A day earlier, Reader had published a chilling account of alleged sexual abuse and torture of a family on their way to Srinagar by CRPF troops. The story, headlined “CRPF men brutalise family, attempt to rape and kill”, was reportedly blocked by the state government, and also taken down from the paper’s website. But the story subsequently resurfaced on social media where it was widely circulated.


On Thursday, July 21, the local newspapers finally hit the stands again after the state government "regretted" and "apologized" for imposing the gag in a meeting with a group of newspaper owners and editors in Srinagar.


“Local newspapers — a record of state violence — are the only source of news in curfew-bound flashpoints where mobile phone and internet services have been snapped,” Mir later wrote in a column in The Indian Express. “Besides, the local media has the wherewithal to cover such situations extensively. The state, however, prefers a media blackout on these occasions. It would rather have the journalists do the fire-fighting or, preferably, complement its actions, than perform its job.”


State censorship of media in Kashmir is not a new phenomenon.


Zahid Z Muhammad, political analyst and lead columnist of Greater Kashmir says whenever the ruling elite failed to contain the public resentment or agitation in Kashmir, its immediate target has been newspapers, journalists and editors. In the history of the resistance movement of Kashmir, he says, all rulers, even those claiming to be wedded to the policy of liberalization and democracy, have turned hostile towards the press. “In 1965, when G.M. Sadiq government could not dare to venture out of the corridors of power, the newspapers were gagged, eight newspapers were banned and some senior journalists were arrested under the Defense of India Rules,” he says.


The government advertisements have always been used to arm-twist the newspapers in Kashmir, forcing them to toe the official line. “This we saw happening in nineties and during the 2008, 2010 uprising and now in 2016,” says Zahid, adding that these tactics have not helped the governments to contain situation and instead proved to be counterproductive. During the 2010 uprising, in which over 120 people died in firing by forces, local newspapers couldn't be published for 10 days after the government authorities cancelled curfew passes issues to the journalists. On February 10, 2013, the state government seized (for one day) all valley based newspapers a day after the execution of Afzal Guru. Over the years the central government has also deprived prominent local dailies of DAVP advertisements.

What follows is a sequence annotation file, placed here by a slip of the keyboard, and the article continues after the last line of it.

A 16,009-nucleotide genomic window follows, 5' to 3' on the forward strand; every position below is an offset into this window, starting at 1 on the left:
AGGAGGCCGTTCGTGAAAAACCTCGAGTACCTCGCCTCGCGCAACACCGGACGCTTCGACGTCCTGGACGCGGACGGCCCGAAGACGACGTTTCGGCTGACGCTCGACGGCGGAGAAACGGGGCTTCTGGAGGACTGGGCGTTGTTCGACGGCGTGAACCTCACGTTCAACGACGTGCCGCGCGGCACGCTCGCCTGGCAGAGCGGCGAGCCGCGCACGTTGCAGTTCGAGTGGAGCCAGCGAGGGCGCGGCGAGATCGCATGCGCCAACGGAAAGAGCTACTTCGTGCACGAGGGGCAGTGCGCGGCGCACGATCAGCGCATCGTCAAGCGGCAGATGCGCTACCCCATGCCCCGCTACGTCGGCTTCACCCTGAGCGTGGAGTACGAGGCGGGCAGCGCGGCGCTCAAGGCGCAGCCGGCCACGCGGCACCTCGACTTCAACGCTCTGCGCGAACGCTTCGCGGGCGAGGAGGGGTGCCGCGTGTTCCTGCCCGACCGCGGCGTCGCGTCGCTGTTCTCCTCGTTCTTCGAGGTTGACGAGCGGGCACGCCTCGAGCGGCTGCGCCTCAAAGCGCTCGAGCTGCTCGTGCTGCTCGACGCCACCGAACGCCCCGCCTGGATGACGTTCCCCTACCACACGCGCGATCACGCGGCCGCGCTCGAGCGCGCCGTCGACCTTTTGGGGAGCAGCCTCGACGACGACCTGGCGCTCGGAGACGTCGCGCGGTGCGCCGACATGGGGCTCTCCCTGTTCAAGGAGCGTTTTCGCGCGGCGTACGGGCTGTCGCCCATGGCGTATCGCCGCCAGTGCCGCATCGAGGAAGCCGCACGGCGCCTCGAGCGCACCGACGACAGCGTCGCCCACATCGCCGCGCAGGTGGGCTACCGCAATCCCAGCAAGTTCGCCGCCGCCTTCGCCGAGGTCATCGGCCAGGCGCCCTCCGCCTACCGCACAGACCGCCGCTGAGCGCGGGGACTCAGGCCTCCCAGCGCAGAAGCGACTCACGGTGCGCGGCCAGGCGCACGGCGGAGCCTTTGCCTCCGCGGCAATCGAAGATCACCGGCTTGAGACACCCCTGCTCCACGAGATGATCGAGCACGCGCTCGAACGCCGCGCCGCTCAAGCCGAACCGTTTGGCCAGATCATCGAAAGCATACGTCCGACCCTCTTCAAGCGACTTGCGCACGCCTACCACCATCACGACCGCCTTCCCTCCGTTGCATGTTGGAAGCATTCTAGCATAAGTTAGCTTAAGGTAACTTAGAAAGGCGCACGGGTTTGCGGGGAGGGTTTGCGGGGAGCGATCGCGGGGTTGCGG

In the absence of credible and verified information, rumours tend to have a free run, especially rumours about death and protests elsewhere that can spread fast, as they did during the recent newspaper ban in Kashmir. The ban on mobile network and mobile internet, which is still in force, has worsened the information gap. Unable to receive verified information about happenings beyond the immediate neighborhoods, anxious people, who’re deprived of information and means of communication, rely more on word of mouth information which is passed on by people from one neighborhood to another. Often that information is filtered and proves to be incorrect.


“In Kashmir historically word of mouth has always been strong and powerful for sustaining the resistance movement, but then there’s the inherent disadvantage of leaving space for rumour mongering,” says Zahid Muhammad. “And many times rumors act as a spark to a powder keg, causing large scale destruction.”